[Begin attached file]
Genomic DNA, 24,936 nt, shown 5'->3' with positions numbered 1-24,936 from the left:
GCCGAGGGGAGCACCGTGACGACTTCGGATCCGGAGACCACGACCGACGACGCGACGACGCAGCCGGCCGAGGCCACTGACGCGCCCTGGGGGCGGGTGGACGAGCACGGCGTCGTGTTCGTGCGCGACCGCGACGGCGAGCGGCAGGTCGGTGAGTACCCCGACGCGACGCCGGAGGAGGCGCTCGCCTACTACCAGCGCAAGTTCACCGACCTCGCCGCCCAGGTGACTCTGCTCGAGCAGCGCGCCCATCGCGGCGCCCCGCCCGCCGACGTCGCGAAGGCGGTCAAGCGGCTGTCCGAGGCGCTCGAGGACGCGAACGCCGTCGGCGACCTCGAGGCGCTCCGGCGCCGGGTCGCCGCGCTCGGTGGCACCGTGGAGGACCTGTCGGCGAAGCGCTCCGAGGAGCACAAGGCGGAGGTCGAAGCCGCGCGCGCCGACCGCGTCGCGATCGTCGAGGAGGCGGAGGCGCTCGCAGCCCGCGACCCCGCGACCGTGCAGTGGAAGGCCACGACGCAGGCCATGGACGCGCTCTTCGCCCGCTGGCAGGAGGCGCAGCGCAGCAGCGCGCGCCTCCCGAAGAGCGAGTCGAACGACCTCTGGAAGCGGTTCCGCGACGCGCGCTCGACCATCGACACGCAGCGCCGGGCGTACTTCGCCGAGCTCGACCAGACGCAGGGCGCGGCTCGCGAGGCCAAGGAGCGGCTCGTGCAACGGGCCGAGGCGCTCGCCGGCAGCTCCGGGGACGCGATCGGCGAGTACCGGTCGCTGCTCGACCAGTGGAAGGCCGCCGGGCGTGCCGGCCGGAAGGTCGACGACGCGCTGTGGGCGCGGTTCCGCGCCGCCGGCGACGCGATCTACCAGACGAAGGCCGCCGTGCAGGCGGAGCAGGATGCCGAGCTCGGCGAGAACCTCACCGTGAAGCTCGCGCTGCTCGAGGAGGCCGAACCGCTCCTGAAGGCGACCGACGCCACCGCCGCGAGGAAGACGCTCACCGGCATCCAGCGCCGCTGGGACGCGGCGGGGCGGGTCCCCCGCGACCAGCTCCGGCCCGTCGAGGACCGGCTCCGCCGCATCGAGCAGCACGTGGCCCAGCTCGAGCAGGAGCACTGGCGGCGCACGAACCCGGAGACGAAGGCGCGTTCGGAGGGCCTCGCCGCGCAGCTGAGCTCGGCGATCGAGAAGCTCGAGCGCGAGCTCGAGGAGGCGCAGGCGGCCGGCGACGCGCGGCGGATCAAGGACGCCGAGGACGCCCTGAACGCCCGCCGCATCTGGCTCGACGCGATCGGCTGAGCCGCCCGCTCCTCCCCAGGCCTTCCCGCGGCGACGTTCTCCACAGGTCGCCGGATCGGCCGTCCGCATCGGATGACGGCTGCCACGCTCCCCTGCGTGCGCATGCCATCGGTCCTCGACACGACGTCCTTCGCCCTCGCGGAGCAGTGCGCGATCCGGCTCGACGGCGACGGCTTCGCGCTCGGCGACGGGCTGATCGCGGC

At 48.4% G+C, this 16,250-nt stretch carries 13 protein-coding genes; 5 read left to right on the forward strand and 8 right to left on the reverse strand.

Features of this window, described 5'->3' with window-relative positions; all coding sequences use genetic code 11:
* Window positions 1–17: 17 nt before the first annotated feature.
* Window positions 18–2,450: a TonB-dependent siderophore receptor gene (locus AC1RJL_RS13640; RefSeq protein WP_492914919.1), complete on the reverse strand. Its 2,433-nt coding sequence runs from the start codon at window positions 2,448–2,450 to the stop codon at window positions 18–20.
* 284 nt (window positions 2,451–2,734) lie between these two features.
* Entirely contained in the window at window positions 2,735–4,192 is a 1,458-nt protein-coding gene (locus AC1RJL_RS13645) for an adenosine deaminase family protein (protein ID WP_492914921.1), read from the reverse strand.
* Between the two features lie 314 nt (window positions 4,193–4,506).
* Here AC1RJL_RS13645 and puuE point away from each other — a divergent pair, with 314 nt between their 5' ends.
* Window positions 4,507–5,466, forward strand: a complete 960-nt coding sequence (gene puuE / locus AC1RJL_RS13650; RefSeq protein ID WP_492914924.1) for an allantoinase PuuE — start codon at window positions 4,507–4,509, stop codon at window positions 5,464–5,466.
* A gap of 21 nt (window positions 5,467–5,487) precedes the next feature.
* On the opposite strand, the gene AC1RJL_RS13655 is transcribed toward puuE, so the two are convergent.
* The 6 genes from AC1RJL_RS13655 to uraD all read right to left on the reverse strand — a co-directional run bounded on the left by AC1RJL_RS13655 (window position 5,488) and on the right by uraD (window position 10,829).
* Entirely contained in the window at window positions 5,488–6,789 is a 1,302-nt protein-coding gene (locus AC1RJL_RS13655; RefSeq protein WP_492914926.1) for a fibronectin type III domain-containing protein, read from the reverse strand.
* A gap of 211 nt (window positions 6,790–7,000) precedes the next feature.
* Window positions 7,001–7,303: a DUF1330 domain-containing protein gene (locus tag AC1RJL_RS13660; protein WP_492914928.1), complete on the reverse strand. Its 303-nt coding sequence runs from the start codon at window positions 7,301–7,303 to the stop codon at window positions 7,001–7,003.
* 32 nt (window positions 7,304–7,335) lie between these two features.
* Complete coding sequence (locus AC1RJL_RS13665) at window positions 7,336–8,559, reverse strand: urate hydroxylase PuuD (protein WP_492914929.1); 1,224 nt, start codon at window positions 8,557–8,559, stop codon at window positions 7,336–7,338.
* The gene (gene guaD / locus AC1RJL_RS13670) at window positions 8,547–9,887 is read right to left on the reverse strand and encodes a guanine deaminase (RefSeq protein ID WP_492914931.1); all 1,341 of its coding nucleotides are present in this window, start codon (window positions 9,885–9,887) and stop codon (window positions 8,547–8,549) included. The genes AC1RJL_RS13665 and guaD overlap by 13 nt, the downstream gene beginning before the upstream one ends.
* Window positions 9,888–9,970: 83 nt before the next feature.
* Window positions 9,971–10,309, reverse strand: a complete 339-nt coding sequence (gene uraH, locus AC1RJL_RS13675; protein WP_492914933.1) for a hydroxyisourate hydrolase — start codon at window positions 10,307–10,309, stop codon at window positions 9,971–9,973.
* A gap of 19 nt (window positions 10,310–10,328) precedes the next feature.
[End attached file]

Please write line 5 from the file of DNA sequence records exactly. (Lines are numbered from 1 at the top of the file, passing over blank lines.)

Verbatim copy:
* Window positions 1–17: 17 nt before the first annotated feature.